They cannot afford to struggle making adjustments when junk defenses get thrown at them.

Seton Hall’s Derrick Gordon won’t pursue pro basketball to become a firefighter

NEW YORK, NY - MARCH 12:  Derrick Gordon #32 of the Seton Hall Pirates celebrates after hitting a basket against the Villanova Wildcats during the Big East Basketball Tournament Championship at Madison Square Garden on March 12, 2016 in New York City. Seton Hall Pirates defeated Villanova Wildcats 69-67.  (Photo by Mike Stobe/Getty Images)
(Photo by Mike Stobe/Getty Images)
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After a successful career that included stops at Western Kentucky, UMass and Seton Hall, Derrick Gordon, Division I college basketball’s first openly gay player, will not pursue professional opportunities and will instead become a firefighter.

The 6-foot-3 Gordon averaged 8.0 points and 3.3 rebounds per game as a senior for the Pirates, helping the team reach the NCAA tournament during his graduate transfer year. By making the NCAA tournament with Seton Hall this past season, Gordon became the first college basketball player to reach the event with three different teams.

A tenacious perimeter defender who could have earned a pro contract if he stuck with basketball, Gordon will instead pursue a career as a firefighter in San Francisco.

“I’ve had an amazing basketball career and want to thank everybody who has always been there supporting me every step on the way,” Gordon said via his Instagram. “But I’m making a change in my career…I will now be working towards becoming a San Francisco Firefighter!! I’m excited about this and looking forward to having a long career!!”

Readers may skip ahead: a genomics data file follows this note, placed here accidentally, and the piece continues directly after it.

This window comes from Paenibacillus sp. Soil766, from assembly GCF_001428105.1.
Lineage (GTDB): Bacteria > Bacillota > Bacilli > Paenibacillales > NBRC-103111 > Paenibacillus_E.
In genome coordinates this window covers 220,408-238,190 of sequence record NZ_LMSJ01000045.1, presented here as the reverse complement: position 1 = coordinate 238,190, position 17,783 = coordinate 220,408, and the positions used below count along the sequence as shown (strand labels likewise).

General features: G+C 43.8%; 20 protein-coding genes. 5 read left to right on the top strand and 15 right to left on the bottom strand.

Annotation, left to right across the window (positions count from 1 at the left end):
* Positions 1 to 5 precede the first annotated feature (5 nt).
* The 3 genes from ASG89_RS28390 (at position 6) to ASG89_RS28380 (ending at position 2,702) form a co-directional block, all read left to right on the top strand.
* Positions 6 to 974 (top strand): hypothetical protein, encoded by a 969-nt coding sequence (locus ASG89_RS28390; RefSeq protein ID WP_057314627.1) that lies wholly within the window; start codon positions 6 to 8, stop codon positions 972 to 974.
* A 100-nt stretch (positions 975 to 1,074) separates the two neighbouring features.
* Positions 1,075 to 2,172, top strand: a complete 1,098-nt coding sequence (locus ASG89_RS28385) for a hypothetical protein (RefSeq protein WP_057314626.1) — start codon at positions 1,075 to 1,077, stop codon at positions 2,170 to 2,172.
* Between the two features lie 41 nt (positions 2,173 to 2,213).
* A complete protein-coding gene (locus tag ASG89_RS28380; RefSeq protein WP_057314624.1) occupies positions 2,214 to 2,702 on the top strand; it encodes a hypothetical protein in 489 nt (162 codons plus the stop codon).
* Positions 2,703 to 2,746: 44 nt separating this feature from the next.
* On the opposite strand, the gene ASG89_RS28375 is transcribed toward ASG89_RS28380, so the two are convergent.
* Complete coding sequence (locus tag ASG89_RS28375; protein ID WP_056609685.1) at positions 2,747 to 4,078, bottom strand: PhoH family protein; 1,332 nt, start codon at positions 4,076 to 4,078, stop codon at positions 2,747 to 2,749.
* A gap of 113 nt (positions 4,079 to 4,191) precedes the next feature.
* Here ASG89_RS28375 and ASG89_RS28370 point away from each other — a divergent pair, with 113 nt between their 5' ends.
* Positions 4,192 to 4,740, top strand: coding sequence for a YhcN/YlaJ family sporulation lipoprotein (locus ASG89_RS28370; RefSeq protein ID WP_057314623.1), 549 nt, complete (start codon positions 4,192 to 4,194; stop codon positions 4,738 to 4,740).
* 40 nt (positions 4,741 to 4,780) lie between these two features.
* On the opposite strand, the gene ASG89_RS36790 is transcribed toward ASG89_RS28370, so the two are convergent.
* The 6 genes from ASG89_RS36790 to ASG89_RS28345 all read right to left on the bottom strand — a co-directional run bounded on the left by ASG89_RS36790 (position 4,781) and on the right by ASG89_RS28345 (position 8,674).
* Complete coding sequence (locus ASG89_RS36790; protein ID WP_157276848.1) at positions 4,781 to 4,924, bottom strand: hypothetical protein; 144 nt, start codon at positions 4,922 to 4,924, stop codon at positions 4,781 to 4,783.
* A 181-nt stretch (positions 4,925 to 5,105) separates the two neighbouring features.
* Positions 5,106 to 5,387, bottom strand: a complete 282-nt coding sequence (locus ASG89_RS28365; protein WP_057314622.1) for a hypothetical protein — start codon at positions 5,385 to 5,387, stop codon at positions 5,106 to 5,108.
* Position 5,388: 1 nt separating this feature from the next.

While Gordon likely would have never made the NBA on talent alone, his defensive prowess would have likely given him a shot overseas or in the D League. It’s hard to say why Gordon is making this decision, but given what we saw with all of the attention surrounding Michael Sam when he tried to play in the NFL, Gordon was probably going to face a lot of scrutiny wherever he decided to play.

Hopefully Gordon finds his calling as a firefighter and brings the same energy and leadership that he brought on the floor to helping other people outside of basketball.

Washington guard Markelle Fultz pulls off sick spin and dunk at FIBA U18 Americas

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Kelly Kline/Under Armour
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Washington incoming freshman guard Markelle Fultz is going to be one of the premier players in the country next season as his unique game is going to be fascinating to watch.

The 6-foot-5 Fultz is currently playing with the USA U18 team in Chile for the FIBA U18 Americas as he’s second on the team in scoring and first in assists as the Americans play Canada for the title on Saturday.

Against the host country, Fultz had an electric spin move in the paint and finished with an easy dunk. If you’re not willing to stay up late to watch this dude play this year, then set your DVRs, because Fultz is going to have some fun moments during the season.

(H/t: Jonathan Wasserman, Bleacher Report)

POSTERIZED: Class of 2016 forward Chris Seeley has a massive dunk on defender